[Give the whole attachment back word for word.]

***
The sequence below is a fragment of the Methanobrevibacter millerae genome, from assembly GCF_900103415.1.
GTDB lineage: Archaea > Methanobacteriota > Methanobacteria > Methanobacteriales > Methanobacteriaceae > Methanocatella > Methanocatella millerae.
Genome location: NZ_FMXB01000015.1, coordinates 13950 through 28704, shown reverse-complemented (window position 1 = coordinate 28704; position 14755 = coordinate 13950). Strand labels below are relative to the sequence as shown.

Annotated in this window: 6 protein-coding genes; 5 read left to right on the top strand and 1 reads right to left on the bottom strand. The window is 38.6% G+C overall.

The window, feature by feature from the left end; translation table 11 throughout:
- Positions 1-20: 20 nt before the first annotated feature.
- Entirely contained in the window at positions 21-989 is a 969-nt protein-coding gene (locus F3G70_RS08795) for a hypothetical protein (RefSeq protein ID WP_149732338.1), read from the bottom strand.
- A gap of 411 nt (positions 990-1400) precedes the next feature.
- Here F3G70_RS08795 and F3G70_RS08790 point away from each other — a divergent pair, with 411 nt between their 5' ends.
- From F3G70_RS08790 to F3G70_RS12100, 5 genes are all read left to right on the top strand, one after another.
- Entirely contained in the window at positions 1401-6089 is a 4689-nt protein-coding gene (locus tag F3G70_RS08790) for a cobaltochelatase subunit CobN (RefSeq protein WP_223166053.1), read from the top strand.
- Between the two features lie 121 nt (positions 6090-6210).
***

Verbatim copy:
The sequence below is a fragment of the Methanobrevibacter millerae genome, from assembly GCF_900103415.1.
GTDB lineage: Archaea > Methanobacteriota > Methanobacteria > Methanobacteriales > Methanobacteriaceae > Methanocatella > Methanocatella millerae.
Genome location: NZ_FMXB01000015.1, coordinates 13950 through 28704, shown reverse-complemented (window position 1 = coordinate 28704; position 14755 = coordinate 13950). Strand labels below are relative to the sequence as shown.

Annotated in this window: 6 protein-coding genes; 5 read left to right on the top strand and 1 reads right to left on the bottom strand. The window is 38.6% G+C overall.

The window, feature by feature from the left end; translation table 11 throughout:
- Positions 1-20: 20 nt before the first annotated feature.
- Entirely contained in the window at positions 21-989 is a 969-nt protein-coding gene (locus F3G70_RS08795) for a hypothetical protein (RefSeq protein ID WP_149732338.1), read from the bottom strand.
- A gap of 411 nt (positions 990-1400) precedes the next feature.
- Here F3G70_RS08795 and F3G70_RS08790 point away from each other — a divergent pair, with 411 nt between their 5' ends.
- From F3G70_RS08790 to F3G70_RS12100, 5 genes are all read left to right on the top strand, one after another.
- Entirely contained in the window at positions 1401-6089 is a 4689-nt protein-coding gene (locus tag F3G70_RS08790) for a cobaltochelatase subunit CobN (RefSeq protein WP_223166053.1), read from the top strand.
- Between the two features lie 121 nt (positions 6090-6210).